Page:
Mentoring By: Marissa Filippo

I attended the YNPN Celebration this year on Feb. 24th where Katie Keiling Arnold was awarded the Young Nonprofit Professional of the Year <>.  Katie made brief remarks when the award was announced, and I was very interested to hear her talk not about herself and her own experiences as an extremely productive and positive professional, but about, and directly to, her mentor Linda Sandman who was in the audience.  With her comments, she dedicated the award to her mentor.  She shared with Linda her success and never once took full credit. I thought this spoke to the integrity and strength of their relationship and I wanted to know more.  I asked Katie and Linda to write about what makes their particular relationship so successful, so that the rest of us can glimpse a mentorship that works.

Katie writes:

Linda Sandman is a mentor to me in my work and beyond.  When Linda and I first met, we immediately developed a mutual respect for each other where not only was I learning from her, but she also made me feel valued in the skills and knowledge I had to share with her.  She is my “go to” person for advice, when I’m feeling discouraged, and to share my successes.  Linda has taught me the importance of living a balanced life and making sure to laugh and have fun while working hard for important change.

I wish that every young person were so lucky to have a role model and a friend like Linda.  As a young professional, I have learned how important it is to find good mentors, yet it is not always as easy as it sounds.  I am now at a stage where I in turn take opportunities to mentor others by imparting my own knowledge and experience.  I think it is important to pass my knowledge and insights on to other young people to keep developing new leaders.

Linda writes:

The qualities of mutual respect, support for each others’ ideas, shared interests and an attitude that we can learn from each other all help shape my relationship with Katie Arnold, the winner of this year’s Young Nonprofit Professional of the Year award.

I can give you an example.  In 2008, I had begun collaborating with Katie on a project at work (we each work in different but related areas).  A group of us met to do a strategic planning exercise led by Katie.  After a couple hours I left that meeting thinking “Wow!” and felt energized about the direction our work was going.  I recognized Katie’s leadership skills and quality of her work.  Her collaborative style welcomed input from others and her passion about our work’s mission shone through.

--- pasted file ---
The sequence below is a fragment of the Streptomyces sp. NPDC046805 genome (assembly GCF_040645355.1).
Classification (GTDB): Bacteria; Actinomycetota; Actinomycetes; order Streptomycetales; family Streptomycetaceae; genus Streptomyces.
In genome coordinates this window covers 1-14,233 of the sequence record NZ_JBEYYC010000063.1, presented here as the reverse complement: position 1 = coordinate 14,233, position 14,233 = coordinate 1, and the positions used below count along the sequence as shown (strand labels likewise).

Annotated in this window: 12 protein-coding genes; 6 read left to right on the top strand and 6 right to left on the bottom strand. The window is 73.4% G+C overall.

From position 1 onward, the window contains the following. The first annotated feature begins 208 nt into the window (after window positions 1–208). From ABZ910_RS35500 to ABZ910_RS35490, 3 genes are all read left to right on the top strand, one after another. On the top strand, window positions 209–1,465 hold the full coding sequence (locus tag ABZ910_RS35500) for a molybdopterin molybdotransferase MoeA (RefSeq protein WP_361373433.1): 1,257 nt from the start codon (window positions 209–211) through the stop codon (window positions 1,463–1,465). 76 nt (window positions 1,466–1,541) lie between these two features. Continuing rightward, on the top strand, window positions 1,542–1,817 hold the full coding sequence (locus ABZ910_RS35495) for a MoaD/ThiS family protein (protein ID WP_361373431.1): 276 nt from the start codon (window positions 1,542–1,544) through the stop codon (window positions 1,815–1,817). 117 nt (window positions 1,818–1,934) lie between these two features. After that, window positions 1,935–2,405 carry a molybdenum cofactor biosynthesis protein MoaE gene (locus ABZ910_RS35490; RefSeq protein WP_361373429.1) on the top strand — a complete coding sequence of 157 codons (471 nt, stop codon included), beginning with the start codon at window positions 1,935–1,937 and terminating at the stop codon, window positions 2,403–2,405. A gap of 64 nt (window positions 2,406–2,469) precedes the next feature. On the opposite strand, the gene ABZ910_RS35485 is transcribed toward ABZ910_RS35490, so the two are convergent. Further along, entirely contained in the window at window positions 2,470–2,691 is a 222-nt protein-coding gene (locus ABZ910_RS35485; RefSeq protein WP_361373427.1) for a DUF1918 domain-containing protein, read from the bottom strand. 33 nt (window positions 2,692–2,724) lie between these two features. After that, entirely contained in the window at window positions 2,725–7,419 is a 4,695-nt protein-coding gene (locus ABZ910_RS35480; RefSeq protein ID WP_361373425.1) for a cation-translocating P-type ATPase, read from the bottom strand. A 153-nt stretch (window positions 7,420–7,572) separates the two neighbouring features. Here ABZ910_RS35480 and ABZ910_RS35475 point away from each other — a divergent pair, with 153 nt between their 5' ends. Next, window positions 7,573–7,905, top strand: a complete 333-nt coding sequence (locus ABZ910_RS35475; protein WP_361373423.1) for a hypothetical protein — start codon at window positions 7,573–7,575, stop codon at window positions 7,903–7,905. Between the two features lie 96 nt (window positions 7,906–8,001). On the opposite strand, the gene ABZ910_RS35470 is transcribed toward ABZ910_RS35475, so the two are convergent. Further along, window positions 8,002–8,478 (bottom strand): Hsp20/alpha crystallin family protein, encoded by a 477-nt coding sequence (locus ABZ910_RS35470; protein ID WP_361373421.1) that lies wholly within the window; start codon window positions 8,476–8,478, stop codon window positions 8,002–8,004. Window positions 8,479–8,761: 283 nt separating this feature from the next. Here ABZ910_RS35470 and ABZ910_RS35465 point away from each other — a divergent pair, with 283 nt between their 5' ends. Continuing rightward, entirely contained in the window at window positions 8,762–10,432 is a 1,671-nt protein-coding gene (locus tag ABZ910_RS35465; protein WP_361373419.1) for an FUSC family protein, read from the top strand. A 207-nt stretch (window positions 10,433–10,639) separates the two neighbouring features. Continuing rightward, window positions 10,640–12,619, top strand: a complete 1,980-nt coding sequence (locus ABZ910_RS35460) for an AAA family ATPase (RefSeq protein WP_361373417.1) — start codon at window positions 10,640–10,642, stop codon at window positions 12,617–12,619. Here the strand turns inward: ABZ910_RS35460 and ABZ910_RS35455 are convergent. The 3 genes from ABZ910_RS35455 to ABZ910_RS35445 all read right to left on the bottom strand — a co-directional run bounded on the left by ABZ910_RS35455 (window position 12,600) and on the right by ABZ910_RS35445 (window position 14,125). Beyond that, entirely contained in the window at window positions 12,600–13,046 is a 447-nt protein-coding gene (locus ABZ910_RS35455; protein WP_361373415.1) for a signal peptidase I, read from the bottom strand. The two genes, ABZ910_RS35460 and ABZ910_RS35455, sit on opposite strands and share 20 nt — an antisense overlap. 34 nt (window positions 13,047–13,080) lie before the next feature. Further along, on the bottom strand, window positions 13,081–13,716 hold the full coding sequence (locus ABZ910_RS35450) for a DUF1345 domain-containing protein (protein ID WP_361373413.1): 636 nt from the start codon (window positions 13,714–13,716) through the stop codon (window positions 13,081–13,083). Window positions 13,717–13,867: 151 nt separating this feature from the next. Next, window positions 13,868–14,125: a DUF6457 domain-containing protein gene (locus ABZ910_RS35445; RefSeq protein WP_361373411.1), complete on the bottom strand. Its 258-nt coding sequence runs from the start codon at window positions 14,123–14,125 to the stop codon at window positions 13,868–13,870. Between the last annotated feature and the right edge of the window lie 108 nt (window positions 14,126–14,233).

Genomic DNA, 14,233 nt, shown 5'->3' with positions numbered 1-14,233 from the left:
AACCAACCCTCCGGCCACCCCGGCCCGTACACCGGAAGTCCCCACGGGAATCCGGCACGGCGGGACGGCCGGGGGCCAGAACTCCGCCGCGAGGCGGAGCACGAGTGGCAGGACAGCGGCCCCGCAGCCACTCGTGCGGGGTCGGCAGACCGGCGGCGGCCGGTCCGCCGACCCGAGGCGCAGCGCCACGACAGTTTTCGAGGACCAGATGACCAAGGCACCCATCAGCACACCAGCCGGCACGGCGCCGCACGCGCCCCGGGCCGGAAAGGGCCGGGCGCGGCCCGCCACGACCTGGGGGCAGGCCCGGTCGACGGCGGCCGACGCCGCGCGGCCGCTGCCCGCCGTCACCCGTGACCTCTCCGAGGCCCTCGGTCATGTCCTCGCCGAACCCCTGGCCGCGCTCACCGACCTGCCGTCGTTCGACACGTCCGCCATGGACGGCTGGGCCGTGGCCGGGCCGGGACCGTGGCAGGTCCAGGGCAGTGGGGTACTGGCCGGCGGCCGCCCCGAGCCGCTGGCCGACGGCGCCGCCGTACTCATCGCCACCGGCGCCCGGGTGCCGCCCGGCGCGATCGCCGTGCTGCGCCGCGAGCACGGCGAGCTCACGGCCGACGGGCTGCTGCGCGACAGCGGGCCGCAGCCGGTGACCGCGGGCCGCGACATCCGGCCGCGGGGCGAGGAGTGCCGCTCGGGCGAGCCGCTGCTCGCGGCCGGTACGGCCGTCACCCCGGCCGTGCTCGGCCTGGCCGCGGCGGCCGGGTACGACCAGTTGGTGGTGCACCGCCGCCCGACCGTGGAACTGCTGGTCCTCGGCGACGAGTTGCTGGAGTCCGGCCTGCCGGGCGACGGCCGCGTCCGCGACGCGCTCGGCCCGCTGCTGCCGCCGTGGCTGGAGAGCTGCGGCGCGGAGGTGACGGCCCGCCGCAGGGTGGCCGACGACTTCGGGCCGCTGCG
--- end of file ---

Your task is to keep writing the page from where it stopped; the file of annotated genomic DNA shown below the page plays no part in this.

Since then we have sought out many more opportunities to work together and our work collaboration has deepened into a friendship.  Katie has used me as a sounding board and appreciated my perspective, which can help give context to the highs and lows of her work.  I believe the best mentor relationships are shaped by an attitude that each individual brings qualities to the relationship that can help the other learn and grow, resulting in a true “win-win”.

For me, meaningful mentoring relationships have taken a more informal shape.  People can be mentors even if they don’t know it.  I have collected many bits of information over the years from unsuspecting mentors.  Like when a former colleague told me to “dress for the job you want, not the one you’ve got,” or when my college friend told me “the world is not a meritocracy.”   These adages loop in my mind when the going gets tough and I need to rely on the strength of my experience to get me through.  Whether they know it or not, I stand on the shoulders of all the folks who have offered help, given (solicited or unsolicited) advice, or just dropped some knowledge on me over the years.  When the job calls for a no nonsense approach, I channel my former coworker who would advise me to take no prisoners.  When the job calls for compassion and clarity, I converse in my head with my emotionally intelligent former boss.  Nonprofit work is real and demands a full range of interpersonal and professional skills.  No one is expected to come ready with all of these skills.  You learn some on the job, and you’re taught some of it informally by others.  And sometimes, rarely as Katie and Linda point out, you find that mentor who is also a friend.  So while we all hold out for the magic mentorship that elevates the work of each party through mutual respect and positive progress, we can expand our definition of mentor in order to experience some benefits of this powerful type of relationship more informally.  And don’t forget to share what you know with others!

Marissa Filippo serves as the programming co-chair for YNPN Chicago.  She is also the Nonprofit Programs Manager at Donors Forum.

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One Response to Mentoring By: Marissa Filippo

  1. Dana Bright says:

    Marissa, I found your blog post a joy to read. Your thoughts helped hit home for me the true power of relationships. I was especially drawn to the comments you had to share about how some people can be a mentor to others and not even know it and that the lines between mentor and mentee are blurred, with both people have an equal share in the give and take. I also think that a mentor can’t be all things to one person; we can have multiple mentors in a variety of aspects of our professional and personal lives, which you demonstrated in your comments. Thanks again for your great post; I walked away with a better appreciation for the people who have made a difference in my life both big and small.

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